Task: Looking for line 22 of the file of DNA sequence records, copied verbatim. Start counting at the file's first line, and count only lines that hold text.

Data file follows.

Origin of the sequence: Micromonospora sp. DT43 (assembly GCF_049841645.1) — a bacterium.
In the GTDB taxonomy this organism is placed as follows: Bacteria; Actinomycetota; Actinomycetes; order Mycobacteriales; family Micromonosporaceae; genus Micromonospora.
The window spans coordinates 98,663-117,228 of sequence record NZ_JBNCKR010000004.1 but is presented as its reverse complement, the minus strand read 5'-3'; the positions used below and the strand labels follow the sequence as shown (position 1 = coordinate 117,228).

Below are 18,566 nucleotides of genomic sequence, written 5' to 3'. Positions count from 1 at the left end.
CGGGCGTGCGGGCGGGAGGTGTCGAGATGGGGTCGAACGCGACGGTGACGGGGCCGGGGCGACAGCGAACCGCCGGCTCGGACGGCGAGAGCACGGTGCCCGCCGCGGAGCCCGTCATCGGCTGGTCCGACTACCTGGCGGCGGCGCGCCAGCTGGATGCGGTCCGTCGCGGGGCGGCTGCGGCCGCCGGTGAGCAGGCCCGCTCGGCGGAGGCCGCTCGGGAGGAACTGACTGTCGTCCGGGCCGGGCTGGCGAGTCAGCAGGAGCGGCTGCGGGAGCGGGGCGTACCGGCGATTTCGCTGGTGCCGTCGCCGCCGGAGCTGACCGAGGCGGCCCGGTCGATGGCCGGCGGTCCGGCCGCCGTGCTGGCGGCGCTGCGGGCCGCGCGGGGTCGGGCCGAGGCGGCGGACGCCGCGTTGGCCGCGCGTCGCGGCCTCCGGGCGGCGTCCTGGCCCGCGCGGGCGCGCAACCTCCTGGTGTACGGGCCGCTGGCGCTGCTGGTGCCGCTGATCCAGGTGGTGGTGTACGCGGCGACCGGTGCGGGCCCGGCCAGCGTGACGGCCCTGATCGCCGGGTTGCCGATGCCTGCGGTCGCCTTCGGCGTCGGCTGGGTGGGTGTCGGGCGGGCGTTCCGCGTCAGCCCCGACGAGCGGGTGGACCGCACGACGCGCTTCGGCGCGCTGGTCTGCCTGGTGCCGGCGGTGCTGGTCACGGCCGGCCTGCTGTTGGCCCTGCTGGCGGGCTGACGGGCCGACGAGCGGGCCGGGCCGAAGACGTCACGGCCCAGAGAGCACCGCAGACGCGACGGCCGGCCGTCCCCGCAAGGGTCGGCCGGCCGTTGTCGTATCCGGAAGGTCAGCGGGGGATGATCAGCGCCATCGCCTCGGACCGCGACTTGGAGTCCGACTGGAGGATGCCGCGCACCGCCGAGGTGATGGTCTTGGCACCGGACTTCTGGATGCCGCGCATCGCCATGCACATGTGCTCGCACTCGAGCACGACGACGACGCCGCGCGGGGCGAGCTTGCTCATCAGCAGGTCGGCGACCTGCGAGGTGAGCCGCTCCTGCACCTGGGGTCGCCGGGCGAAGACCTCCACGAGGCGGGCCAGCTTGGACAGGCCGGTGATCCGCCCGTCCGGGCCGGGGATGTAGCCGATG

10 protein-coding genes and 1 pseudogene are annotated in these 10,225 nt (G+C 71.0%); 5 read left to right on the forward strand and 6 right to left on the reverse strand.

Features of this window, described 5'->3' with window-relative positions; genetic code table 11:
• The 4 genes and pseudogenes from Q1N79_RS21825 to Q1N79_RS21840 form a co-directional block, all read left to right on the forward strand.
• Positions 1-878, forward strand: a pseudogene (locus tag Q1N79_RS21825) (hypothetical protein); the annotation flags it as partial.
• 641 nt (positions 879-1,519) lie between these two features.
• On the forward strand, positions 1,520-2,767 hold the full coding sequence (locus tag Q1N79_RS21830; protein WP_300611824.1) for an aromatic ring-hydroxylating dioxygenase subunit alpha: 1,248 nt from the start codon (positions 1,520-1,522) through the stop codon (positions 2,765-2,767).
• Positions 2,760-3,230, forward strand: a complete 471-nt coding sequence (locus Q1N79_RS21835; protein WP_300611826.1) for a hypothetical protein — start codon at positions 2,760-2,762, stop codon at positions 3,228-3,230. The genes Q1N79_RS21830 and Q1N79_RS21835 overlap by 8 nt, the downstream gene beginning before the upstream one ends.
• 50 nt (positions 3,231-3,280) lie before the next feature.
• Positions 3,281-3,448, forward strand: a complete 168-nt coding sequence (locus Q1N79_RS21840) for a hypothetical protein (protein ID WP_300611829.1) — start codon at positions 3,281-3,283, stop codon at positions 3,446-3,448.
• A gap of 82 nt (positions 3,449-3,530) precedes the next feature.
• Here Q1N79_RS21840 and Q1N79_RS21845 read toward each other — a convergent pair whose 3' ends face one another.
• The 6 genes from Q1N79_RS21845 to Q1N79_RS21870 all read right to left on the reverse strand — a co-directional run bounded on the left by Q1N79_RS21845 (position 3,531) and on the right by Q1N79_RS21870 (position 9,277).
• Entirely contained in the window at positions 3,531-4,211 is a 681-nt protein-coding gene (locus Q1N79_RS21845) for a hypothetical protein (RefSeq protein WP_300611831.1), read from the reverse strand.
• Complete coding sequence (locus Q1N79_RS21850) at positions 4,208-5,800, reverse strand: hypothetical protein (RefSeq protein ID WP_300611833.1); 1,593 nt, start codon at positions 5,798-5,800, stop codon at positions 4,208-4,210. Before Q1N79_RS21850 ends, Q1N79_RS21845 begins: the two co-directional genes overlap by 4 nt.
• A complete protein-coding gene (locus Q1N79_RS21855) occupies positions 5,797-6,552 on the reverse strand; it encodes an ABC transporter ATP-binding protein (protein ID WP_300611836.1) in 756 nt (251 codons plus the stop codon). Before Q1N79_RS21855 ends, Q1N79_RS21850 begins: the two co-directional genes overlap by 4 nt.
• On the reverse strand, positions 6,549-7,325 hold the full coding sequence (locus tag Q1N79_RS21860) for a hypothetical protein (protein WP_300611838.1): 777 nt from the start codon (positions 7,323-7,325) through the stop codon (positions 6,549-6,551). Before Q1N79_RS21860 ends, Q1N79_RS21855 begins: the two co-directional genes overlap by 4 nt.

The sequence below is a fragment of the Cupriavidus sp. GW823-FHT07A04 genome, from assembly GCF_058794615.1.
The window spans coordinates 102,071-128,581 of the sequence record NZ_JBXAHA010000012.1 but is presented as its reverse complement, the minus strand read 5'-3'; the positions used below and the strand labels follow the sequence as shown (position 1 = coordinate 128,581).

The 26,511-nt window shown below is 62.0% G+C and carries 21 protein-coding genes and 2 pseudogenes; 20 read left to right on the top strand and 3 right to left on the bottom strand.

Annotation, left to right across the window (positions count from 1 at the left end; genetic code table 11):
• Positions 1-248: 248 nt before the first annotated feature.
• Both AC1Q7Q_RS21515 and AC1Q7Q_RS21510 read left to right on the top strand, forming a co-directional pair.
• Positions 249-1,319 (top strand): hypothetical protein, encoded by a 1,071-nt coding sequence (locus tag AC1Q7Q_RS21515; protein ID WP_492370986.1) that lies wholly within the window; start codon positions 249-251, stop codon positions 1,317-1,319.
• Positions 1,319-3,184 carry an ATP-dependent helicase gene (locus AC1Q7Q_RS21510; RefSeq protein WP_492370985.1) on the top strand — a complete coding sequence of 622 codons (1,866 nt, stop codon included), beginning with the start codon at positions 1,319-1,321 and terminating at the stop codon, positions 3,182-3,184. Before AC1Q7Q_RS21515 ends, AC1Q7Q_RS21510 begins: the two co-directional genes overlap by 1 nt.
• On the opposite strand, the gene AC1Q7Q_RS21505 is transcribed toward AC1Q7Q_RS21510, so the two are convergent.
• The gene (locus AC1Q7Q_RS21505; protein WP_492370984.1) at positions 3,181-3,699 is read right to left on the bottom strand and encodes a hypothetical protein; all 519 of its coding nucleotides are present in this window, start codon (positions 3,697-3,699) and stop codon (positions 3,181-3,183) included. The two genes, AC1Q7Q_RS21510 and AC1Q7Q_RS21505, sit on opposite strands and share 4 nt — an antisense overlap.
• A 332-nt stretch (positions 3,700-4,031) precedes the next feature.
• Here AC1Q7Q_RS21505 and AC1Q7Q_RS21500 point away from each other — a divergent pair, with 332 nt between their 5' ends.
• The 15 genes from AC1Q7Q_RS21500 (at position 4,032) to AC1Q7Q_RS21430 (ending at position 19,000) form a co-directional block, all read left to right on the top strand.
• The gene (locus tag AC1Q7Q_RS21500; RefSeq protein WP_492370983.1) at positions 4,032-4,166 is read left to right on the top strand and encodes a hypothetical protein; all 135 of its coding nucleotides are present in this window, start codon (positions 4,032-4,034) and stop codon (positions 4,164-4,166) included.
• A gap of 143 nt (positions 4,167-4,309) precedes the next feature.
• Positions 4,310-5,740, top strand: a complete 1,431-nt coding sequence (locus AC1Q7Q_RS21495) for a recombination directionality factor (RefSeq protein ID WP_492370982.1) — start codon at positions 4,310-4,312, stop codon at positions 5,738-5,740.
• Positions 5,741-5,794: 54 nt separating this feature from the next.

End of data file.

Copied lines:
The sequence below is a fragment of the Cupriavidus sp. GW823-FHT07A04 genome, from assembly GCF_058794615.1.